Researchers at the Center for BrainHealth®, part of The University of Texas at Dallas, combined two non-pharmacological interventions for adults with Mild Cognitive Impairment (MCI): eight sessions of Strategic Memory Advanced Reasoning Training (SMART), a cognitive training program shown to improve reasoning and ability to extract bottom-line messages from complex information; and Transcranial Direct Current Stimulation (tDCS) over the left frontal region, associated with cognitive control and memory recovery success in people with Alzheimer's.

Kidney disease triggers cognitive impairment, even in early stages
Chronic kidney disease (CKD) is increasingly recognized as a systemic condition.

Lowering blood pressure reduces risk of cognitive impairment
Intensive control of blood pressure in older people significantly reduced the risk of developing mild cognitive impairment (MCI), a precursor of early dementia, in a clinical trial led by scientists at Wake Forest School of Medicine, part of Wake Forest Baptist Health.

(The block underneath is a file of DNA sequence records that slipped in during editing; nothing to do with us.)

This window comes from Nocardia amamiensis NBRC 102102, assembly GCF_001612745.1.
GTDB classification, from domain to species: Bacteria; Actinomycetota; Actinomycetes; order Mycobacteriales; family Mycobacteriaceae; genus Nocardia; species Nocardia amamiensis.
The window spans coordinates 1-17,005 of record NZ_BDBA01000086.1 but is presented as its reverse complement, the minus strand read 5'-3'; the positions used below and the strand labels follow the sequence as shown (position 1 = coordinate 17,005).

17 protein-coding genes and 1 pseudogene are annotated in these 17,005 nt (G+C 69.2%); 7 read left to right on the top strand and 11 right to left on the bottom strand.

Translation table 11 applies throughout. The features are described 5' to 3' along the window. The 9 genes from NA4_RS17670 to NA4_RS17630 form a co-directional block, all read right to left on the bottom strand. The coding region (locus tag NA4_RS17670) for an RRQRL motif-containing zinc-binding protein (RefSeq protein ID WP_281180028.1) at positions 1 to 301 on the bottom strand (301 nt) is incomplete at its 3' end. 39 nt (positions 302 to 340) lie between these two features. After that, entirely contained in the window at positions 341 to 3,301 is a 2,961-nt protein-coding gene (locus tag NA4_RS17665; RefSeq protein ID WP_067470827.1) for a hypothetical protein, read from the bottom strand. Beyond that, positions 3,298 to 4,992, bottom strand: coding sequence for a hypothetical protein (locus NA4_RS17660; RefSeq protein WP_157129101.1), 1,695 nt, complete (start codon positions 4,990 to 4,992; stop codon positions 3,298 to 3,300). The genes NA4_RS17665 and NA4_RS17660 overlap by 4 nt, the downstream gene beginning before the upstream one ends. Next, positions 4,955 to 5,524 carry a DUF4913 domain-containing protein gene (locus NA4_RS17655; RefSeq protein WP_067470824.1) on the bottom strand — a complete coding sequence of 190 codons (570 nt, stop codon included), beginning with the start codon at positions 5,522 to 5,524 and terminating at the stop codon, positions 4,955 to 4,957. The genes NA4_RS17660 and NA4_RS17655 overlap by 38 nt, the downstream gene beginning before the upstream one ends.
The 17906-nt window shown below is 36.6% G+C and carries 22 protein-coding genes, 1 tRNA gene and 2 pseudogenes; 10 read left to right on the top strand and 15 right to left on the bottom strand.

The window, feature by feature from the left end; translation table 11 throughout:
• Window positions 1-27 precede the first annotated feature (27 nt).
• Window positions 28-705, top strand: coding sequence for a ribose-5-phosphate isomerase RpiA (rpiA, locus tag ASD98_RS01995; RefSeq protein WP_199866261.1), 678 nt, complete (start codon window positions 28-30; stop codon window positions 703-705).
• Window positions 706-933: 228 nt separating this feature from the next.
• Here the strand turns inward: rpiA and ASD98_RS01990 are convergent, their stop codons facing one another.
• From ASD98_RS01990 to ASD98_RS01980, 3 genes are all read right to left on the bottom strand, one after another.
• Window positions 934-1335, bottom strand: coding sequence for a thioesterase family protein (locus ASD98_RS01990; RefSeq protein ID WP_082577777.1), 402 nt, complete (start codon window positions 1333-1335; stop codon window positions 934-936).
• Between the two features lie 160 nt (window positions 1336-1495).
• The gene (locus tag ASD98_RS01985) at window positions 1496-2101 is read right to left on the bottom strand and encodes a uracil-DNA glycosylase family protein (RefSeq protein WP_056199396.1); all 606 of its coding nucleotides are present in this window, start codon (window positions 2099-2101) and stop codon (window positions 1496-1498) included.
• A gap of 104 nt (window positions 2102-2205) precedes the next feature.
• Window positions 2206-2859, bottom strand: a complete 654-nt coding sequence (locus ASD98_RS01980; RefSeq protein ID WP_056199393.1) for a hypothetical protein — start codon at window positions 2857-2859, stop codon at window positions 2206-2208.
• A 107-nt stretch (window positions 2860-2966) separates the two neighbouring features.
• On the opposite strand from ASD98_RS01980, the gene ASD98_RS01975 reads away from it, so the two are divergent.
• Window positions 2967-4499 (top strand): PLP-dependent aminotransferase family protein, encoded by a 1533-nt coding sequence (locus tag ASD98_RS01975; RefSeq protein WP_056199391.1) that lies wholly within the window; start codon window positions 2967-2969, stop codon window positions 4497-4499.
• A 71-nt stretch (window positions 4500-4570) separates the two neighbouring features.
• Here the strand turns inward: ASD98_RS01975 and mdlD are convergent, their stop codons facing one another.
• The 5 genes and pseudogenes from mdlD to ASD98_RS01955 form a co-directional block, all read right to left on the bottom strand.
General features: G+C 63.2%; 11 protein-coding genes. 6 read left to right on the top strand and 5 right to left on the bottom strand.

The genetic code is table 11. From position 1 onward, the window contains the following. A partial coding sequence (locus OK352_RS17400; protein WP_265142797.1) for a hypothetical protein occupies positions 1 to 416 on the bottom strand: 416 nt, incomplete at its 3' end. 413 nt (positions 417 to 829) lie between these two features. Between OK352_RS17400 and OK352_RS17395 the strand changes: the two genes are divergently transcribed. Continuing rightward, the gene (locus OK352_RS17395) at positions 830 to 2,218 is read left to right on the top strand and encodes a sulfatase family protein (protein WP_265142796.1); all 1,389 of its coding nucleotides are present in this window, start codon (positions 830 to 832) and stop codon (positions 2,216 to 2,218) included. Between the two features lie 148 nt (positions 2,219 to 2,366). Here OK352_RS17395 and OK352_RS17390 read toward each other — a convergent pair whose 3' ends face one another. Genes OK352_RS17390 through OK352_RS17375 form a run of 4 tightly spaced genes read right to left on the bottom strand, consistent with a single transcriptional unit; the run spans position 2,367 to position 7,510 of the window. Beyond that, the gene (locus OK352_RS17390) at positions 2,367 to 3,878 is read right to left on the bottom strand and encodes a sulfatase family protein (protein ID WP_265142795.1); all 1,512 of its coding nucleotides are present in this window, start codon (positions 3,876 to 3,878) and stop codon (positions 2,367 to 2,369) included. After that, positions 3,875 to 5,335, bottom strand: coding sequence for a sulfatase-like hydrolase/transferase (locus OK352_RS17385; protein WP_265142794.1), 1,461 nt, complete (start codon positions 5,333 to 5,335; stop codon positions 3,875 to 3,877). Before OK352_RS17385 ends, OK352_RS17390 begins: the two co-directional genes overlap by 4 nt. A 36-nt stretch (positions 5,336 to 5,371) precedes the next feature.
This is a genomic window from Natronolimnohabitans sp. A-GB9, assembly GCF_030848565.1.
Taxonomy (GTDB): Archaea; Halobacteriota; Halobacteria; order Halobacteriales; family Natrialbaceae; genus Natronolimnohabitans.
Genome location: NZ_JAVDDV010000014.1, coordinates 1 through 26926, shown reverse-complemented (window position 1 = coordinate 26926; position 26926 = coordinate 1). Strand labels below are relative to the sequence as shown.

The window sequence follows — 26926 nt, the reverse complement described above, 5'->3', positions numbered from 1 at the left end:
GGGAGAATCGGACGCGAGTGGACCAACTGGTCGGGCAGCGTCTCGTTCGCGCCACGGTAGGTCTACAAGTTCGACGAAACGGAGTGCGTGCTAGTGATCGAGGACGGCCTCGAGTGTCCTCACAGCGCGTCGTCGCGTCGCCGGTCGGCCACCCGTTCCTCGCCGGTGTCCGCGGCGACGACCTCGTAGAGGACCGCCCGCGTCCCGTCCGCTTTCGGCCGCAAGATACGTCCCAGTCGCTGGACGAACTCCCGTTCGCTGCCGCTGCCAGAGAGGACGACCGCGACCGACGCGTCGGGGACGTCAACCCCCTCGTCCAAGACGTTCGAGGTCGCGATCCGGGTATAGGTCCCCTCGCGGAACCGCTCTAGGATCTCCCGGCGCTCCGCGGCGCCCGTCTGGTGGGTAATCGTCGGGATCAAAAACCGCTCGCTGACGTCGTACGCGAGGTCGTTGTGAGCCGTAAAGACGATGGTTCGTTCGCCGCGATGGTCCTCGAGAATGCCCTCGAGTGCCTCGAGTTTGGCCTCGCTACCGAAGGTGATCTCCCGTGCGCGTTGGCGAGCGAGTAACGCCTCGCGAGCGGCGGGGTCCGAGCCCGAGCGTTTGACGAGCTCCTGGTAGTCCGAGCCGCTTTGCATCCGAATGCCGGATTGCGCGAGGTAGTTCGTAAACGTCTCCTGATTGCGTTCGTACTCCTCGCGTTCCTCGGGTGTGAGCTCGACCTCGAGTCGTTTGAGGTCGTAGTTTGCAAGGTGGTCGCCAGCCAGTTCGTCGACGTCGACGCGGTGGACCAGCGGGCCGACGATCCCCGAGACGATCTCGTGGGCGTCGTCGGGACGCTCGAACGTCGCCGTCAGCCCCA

Advances in the study of drugs to combat cognitive impairment in schizophrenia
A study by the UPV/EHU has assessed the effectiveness of various drugs, which are used to delay cognitive deterioration in patients with Alzheimer's, in improving cognitive impairment displayed by patients with schizophrenia.

Antioxidants may prevent cognitive impairment in diabetes
Cognitive difficulties in patients with diabetes, caused by repeated episodes of low blood sugar, could be reduced with antioxidants, according to a new study presented at the Society for Endocrinology annual conference in Glasgow.

Read More: Cognitive Impairment News and Cognitive Impairment Current Events
Brightsurf.com is a participant in the Amazon Services LLC Associates Program, an affiliate advertising program designed to provide a means for sites to earn advertising fees by advertising and linking to Amazon.com.